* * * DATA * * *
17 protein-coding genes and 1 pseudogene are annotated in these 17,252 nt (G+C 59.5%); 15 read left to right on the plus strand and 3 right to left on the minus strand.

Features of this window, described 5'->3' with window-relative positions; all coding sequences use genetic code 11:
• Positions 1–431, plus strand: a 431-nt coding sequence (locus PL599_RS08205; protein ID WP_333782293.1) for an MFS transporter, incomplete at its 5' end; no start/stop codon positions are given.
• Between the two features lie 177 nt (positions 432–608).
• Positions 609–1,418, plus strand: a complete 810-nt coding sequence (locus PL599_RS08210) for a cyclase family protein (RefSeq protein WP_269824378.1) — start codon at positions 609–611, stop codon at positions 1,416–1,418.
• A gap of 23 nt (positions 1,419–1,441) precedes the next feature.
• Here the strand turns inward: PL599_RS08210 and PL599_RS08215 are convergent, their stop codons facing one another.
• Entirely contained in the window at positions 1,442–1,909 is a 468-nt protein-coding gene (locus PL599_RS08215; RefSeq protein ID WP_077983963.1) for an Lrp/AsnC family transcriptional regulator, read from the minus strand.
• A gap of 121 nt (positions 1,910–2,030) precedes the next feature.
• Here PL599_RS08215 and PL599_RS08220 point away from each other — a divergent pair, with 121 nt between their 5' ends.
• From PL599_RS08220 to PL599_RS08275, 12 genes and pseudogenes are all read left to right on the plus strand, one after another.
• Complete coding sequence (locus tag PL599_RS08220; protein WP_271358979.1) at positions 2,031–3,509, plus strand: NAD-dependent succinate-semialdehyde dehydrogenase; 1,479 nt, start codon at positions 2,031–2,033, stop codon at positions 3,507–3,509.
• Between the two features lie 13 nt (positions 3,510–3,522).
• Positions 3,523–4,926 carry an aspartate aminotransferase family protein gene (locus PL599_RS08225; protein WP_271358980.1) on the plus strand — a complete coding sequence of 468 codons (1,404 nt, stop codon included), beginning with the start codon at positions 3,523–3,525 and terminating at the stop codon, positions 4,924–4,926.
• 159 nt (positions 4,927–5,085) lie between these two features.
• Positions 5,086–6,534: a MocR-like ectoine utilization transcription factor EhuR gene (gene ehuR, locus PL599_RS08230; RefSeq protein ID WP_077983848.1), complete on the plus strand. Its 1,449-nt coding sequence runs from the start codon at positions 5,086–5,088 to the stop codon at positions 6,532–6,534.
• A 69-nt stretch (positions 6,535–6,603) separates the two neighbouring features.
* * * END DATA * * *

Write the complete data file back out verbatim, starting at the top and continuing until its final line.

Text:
17 protein-coding genes and 1 pseudogene are annotated in these 17,252 nt (G+C 59.5%); 15 read left to right on the plus strand and 3 right to left on the minus strand.

Features of this window, described 5'->3' with window-relative positions; all coding sequences use genetic code 11:
• Positions 1–431, plus strand: a 431-nt coding sequence (locus PL599_RS08205; protein ID WP_333782293.1) for an MFS transporter, incomplete at its 5' end; no start/stop codon positions are given.
• Between the two features lie 177 nt (positions 432–608).
• Positions 609–1,418, plus strand: a complete 810-nt coding sequence (locus PL599_RS08210) for a cyclase family protein (RefSeq protein WP_269824378.1) — start codon at positions 609–611, stop codon at positions 1,416–1,418.
• A gap of 23 nt (positions 1,419–1,441) precedes the next feature.
• Here the strand turns inward: PL599_RS08210 and PL599_RS08215 are convergent, their stop codons facing one another.
• Entirely contained in the window at positions 1,442–1,909 is a 468-nt protein-coding gene (locus PL599_RS08215; RefSeq protein ID WP_077983963.1) for an Lrp/AsnC family transcriptional regulator, read from the minus strand.
• A gap of 121 nt (positions 1,910–2,030) precedes the next feature.
• Here PL599_RS08215 and PL599_RS08220 point away from each other — a divergent pair, with 121 nt between their 5' ends.
• From PL599_RS08220 to PL599_RS08275, 12 genes and pseudogenes are all read left to right on the plus strand, one after another.
• Complete coding sequence (locus tag PL599_RS08220; protein WP_271358979.1) at positions 2,031–3,509, plus strand: NAD-dependent succinate-semialdehyde dehydrogenase; 1,479 nt, start codon at positions 2,031–2,033, stop codon at positions 3,507–3,509.
• Between the two features lie 13 nt (positions 3,510–3,522).
• Positions 3,523–4,926 carry an aspartate aminotransferase family protein gene (locus PL599_RS08225; protein WP_271358980.1) on the plus strand — a complete coding sequence of 468 codons (1,404 nt, stop codon included), beginning with the start codon at positions 3,523–3,525 and terminating at the stop codon, positions 4,924–4,926.
• 159 nt (positions 4,927–5,085) lie between these two features.
• Positions 5,086–6,534: a MocR-like ectoine utilization transcription factor EhuR gene (gene ehuR, locus PL599_RS08230; RefSeq protein ID WP_077983848.1), complete on the plus strand. Its 1,449-nt coding sequence runs from the start codon at positions 5,086–5,088 to the stop codon at positions 6,532–6,534.
• A 69-nt stretch (positions 6,535–6,603) separates the two neighbouring features.